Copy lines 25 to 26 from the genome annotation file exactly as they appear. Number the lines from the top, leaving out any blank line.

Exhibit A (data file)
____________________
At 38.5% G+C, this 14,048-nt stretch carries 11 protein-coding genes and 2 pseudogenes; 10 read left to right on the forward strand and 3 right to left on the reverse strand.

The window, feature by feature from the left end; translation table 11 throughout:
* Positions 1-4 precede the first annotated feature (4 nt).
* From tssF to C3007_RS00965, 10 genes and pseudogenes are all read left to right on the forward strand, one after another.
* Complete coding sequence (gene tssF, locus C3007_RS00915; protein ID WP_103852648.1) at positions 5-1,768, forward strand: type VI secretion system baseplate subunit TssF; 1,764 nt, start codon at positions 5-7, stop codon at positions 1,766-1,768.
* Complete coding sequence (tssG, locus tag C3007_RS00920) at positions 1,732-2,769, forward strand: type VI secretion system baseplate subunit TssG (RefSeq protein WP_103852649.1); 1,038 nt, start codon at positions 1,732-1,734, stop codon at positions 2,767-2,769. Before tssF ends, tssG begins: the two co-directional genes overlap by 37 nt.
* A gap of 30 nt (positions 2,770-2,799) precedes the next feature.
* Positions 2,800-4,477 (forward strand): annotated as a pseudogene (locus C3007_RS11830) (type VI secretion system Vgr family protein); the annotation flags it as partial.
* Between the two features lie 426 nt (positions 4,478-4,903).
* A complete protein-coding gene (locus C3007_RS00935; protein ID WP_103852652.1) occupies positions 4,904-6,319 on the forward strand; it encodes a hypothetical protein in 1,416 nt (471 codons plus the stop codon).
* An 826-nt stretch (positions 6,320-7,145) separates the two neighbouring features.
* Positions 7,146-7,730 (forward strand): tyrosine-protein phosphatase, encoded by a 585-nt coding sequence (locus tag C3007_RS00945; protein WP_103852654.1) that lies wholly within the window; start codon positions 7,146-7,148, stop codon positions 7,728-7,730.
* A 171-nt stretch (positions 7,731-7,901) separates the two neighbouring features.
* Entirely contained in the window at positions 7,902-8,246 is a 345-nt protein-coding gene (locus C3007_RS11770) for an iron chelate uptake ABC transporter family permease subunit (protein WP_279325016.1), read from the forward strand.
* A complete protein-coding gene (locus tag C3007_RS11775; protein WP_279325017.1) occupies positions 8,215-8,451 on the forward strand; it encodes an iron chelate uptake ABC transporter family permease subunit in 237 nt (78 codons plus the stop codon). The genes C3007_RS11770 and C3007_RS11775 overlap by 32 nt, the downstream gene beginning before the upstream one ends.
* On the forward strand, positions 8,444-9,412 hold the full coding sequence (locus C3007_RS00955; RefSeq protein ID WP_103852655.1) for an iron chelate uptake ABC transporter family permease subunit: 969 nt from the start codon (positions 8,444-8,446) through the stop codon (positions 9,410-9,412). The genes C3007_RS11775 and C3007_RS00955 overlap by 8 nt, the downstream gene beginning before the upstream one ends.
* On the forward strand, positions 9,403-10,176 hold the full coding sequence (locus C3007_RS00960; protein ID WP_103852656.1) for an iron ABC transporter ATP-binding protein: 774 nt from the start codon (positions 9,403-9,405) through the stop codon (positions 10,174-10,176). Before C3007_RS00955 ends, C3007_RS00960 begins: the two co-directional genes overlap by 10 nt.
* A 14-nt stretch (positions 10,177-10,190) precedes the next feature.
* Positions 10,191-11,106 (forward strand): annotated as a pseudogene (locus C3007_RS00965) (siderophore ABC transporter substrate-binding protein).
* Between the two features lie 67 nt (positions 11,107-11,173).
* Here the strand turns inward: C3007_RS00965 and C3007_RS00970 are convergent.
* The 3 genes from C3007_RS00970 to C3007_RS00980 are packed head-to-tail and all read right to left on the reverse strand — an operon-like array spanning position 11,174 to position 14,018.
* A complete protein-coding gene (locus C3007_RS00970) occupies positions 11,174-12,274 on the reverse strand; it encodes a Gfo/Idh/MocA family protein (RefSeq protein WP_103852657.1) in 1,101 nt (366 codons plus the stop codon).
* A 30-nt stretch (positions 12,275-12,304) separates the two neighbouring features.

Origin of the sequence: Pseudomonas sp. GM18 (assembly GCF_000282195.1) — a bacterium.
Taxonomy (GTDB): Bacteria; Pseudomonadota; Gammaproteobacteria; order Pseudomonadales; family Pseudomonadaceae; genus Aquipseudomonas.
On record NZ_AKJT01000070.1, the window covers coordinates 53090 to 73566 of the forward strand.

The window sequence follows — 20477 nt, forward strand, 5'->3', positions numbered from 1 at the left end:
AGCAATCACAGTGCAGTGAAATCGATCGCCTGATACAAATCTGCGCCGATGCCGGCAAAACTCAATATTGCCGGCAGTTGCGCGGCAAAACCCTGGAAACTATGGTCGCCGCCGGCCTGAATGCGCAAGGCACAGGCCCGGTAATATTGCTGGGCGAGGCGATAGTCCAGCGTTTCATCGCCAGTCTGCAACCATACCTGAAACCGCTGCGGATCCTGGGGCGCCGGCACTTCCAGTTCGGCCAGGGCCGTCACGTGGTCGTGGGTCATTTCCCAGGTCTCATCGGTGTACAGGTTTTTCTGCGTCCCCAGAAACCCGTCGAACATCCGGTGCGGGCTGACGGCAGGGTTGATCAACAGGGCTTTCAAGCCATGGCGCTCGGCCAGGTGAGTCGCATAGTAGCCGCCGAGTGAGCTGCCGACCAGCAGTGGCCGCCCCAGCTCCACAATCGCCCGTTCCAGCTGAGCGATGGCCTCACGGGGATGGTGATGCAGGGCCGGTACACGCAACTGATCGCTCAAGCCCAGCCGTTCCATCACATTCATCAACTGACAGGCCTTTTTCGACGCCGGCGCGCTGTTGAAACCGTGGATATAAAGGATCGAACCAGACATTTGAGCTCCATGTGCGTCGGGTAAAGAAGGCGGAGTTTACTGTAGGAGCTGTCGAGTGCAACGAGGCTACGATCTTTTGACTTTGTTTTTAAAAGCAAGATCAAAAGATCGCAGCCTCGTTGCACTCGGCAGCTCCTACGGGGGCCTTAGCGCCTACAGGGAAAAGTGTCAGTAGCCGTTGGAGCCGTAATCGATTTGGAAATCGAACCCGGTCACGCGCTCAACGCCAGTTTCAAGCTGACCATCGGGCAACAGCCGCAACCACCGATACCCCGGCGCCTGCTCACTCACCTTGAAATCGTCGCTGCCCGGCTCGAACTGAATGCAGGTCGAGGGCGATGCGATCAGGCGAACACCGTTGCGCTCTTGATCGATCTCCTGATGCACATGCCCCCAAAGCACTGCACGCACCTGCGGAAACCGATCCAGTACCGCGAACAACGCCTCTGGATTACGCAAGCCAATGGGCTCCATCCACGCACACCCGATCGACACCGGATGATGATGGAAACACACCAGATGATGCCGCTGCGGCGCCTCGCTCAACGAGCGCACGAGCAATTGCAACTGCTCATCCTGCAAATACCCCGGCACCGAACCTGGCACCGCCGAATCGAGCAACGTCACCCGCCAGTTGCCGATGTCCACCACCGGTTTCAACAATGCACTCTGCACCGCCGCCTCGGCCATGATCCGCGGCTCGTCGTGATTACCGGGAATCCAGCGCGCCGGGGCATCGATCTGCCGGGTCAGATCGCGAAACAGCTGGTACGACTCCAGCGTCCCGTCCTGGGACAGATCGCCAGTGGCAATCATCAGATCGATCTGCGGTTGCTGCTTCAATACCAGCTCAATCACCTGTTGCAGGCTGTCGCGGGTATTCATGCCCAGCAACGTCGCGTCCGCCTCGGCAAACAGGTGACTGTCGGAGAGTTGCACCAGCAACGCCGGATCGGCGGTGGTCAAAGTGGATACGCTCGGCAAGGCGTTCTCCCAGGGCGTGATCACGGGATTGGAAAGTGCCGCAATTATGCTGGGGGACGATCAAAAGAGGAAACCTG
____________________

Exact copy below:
Origin of the sequence: Pseudomonas sp. GM18 (assembly GCF_000282195.1) — a bacterium.
Taxonomy (GTDB): Bacteria; Pseudomonadota; Gammaproteobacteria; order Pseudomonadales; family Pseudomonadaceae; genus Aquipseudomonas.